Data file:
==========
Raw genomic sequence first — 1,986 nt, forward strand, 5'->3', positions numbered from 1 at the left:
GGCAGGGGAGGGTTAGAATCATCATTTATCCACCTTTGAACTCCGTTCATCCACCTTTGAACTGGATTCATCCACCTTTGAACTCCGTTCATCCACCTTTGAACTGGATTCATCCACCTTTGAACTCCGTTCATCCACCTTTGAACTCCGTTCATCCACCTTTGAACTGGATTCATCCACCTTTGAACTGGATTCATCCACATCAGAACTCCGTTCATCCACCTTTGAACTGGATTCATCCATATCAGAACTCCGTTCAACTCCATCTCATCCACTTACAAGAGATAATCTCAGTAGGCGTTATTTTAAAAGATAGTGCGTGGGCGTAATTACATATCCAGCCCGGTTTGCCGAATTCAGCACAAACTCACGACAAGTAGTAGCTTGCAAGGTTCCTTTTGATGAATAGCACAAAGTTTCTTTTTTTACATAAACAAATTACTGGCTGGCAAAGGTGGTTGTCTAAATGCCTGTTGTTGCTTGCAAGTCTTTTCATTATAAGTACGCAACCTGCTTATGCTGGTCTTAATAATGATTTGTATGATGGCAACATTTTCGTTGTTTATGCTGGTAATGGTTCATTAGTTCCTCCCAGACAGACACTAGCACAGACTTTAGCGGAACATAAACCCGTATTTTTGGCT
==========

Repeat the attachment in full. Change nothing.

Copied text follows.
Raw genomic sequence first — 1,986 nt, forward strand, 5'->3', positions numbered from 1 at the left:
GGCAGGGGAGGGTTAGAATCATCATTTATCCACCTTTGAACTCCGTTCATCCACCTTTGAACTGGATTCATCCACCTTTGAACTCCGTTCATCCACCTTTGAACTGGATTCATCCACCTTTGAACTCCGTTCATCCACCTTTGAACTCCGTTCATCCACCTTTGAACTGGATTCATCCACCTTTGAACTGGATTCATCCACATCAGAACTCCGTTCATCCACCTTTGAACTGGATTCATCCATATCAGAACTCCGTTCAACTCCATCTCATCCACTTACAAGAGATAATCTCAGTAGGCGTTATTTTAAAAGATAGTGCGTGGGCGTAATTACATATCCAGCCCGGTTTGCCGAATTCAGCACAAACTCACGACAAGTAGTAGCTTGCAAGGTTCCTTTTGATGAATAGCACAAAGTTTCTTTTTTTACATAAACAAATTACTGGCTGGCAAAGGTGGTTGTCTAAATGCCTGTTGTTGCTTGCAAGTCTTTTCATTATAAGTACGCAACCTGCTTATGCTGGTCTTAATAATGATTTGTATGATGGCAACATTTTCGTTGTTTATGCTGGTAATGGTTCATTAGTTCCTCCCAGACAGACACTAGCACAGACTTTAGCGGAACATAAACCCGTATTTTTGGCT